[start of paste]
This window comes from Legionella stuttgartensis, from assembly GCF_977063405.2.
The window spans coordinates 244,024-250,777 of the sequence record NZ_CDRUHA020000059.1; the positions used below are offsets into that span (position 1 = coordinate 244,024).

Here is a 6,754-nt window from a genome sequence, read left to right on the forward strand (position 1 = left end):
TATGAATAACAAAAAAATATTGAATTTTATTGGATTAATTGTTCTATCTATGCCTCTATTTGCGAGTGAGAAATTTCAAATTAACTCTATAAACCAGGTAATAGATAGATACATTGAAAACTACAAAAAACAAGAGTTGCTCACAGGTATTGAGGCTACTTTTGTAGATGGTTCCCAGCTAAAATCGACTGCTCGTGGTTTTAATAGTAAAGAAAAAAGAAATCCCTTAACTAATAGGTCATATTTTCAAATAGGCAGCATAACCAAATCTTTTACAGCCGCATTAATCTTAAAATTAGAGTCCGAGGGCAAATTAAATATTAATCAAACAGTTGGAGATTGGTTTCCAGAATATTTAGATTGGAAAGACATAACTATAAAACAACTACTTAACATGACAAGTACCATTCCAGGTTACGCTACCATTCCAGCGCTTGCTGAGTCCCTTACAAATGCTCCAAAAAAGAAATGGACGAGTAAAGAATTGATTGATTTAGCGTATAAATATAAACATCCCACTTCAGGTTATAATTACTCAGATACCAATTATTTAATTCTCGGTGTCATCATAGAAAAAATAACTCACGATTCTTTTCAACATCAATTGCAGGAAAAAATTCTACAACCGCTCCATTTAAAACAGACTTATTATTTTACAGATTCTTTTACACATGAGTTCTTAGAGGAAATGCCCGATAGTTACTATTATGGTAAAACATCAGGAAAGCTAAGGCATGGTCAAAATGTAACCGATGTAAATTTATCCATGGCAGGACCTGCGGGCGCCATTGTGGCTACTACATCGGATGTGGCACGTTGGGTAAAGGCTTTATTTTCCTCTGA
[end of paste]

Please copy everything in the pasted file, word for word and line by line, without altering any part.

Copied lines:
This window comes from Legionella stuttgartensis, from assembly GCF_977063405.2.
The window spans coordinates 244,024-250,777 of the sequence record NZ_CDRUHA020000059.1; the positions used below are offsets into that span (position 1 = coordinate 244,024).

Here is a 6,754-nt window from a genome sequence, read left to right on the forward strand (position 1 = left end):
TATGAATAACAAAAAAATATTGAATTTTATTGGATTAATTGTTCTATCTATGCCTCTATTTGCGAGTGAGAAATTTCAAATTAACTCTATAAACCAGGTAATAGATAGATACATTGAAAACTACAAAAAACAAGAGTTGCTCACAGGTATTGAGGCTACTTTTGTAGATGGTTCCCAGCTAAAATCGACTGCTCGTGGTTTTAATAGTAAAGAAAAAAGAAATCCCTTAACTAATAGGTCATATTTTCAAATAGGCAGCATAACCAAATCTTTTACAGCCGCATTAATCTTAAAATTAGAGTCCGAGGGCAAATTAAATATTAATCAAACAGTTGGAGATTGGTTTCCAGAATATTTAGATTGGAAAGACATAACTATAAAACAACTACTTAACATGACAAGTACCATTCCAGGTTACGCTACCATTCCAGCGCTTGCTGAGTCCCTTACAAATGCTCCAAAAAAGAAATGGACGAGTAAAGAATTGATTGATTTAGCGTATAAATATAAACATCCCACTTCAGGTTATAATTACTCAGATACCAATTATTTAATTCTCGGTGTCATCATAGAAAAAATAACTCACGATTCTTTTCAACATCAATTGCAGGAAAAAATTCTACAACCGCTCCATTTAAAACAGACTTATTATTTTACAGATTCTTTTACACATGAGTTCTTAGAGGAAATGCCCGATAGTTACTATTATGGTAAAACATCAGGAAAGCTAAGGCATGGTCAAAATGTAACCGATGTAAATTTATCCATGGCAGGACCTGCGGGCGCCATTGTGGCTACTACATCGGATGTGGCACGTTGGGTAAAGGCTTTATTTTCCTCTGA